Creating The Perfect Band Rehearsal Space

Anyone who has their own band will know that it is hard to find good places to rehearse.

band rehearsal room

Renting a rehearsal space is often too expensive and gate crashing a band member’s family home doesn’t tend to go down too well most of the time. If this is the case then why not create your own space so that your band can get some proper rehearsal time in without interrupting anybody else or have them constantly interrupting you.

You will need to have access to your own space that you can transform; be it a garage or a converted loft and, while it seems like an expensive route to take, it could turn out to be a worthy investment that you can look back on with pleasure when your band hits the big time. And just imagine always having somewhere to jam and not just anywhere, somewhere of your own creation.


In most cases, the main reason why nobody will let you rehearse in their home is because of the noise. Nobody in their right mind would invite a bunch a musicians to practise on their property if it meant that they would have to wear earplugs for the duration of their stay. However, there are ways of making your new rehearsal studio as soundproof as possible so that no eardrums need to be harmed in the making of your music.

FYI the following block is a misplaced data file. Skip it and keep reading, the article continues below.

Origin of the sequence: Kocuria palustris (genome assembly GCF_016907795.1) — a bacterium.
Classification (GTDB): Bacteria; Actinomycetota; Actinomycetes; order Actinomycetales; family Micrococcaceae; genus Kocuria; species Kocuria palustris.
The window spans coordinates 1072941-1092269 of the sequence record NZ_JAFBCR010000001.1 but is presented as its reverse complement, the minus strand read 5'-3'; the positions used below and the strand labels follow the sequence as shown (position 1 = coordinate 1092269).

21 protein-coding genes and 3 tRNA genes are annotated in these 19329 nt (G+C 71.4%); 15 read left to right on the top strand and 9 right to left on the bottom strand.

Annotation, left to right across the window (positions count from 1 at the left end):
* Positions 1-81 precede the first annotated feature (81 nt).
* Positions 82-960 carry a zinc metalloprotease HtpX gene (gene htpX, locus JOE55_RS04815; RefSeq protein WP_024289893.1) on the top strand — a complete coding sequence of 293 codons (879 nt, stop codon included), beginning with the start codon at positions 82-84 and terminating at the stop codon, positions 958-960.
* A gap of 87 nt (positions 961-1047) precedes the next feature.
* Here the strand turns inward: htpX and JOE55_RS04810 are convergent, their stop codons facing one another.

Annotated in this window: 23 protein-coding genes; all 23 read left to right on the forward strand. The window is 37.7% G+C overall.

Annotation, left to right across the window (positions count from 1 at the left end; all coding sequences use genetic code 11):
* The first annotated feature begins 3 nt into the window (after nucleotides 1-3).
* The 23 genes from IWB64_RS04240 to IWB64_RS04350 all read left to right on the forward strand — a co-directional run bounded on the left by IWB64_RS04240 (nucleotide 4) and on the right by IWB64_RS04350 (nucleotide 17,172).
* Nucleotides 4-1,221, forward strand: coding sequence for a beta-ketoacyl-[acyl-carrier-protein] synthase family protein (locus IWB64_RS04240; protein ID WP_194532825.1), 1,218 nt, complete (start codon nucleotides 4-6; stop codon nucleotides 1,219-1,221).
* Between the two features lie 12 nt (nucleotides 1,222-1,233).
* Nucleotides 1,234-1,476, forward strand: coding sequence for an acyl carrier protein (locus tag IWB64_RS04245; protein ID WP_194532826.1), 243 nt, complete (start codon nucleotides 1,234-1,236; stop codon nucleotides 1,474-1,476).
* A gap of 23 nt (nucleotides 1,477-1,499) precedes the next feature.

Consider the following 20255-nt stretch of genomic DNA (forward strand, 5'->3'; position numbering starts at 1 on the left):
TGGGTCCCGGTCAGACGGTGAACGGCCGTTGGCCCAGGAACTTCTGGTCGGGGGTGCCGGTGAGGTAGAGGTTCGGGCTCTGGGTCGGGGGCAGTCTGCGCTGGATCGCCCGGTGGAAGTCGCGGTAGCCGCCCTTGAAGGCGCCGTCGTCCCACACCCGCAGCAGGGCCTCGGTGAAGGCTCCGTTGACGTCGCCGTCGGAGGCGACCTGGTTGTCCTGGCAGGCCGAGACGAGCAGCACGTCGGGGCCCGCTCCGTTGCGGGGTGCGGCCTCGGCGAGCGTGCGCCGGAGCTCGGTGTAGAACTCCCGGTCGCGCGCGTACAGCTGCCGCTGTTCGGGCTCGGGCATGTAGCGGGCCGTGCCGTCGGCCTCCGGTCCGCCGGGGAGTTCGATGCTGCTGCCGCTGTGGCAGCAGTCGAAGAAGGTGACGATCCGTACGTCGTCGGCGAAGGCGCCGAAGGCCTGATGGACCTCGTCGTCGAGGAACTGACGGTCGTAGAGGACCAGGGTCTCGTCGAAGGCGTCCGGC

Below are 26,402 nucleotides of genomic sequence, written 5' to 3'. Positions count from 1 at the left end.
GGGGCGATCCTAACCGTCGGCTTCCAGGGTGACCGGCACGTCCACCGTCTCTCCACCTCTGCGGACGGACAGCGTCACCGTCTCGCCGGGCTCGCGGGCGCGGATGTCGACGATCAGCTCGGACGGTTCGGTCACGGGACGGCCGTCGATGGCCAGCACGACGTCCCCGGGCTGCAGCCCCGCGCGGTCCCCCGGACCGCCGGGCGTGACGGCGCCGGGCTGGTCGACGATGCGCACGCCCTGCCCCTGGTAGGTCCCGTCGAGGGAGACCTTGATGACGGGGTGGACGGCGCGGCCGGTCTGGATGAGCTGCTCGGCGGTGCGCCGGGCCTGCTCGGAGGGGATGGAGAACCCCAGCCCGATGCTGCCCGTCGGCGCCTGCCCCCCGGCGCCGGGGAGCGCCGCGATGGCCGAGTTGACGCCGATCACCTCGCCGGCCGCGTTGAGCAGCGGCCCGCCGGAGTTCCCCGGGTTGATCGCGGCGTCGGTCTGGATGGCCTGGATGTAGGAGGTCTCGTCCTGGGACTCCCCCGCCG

The easiest way to do this, especially if your space is small or away from anywhere else, is to collect a large number of egg boxes and place them on the inside walls of the room. These will help to absorb some of the sound and keep it from escaping outside. Alternatively, if your potential studio is a little larger, or your music a little louder, you may want to take more industrial measures. Some acoustic testing from a reliable company will be able to determine how well your space holds the sound. You can then work with the company and their results to do some acoustic design to improve this.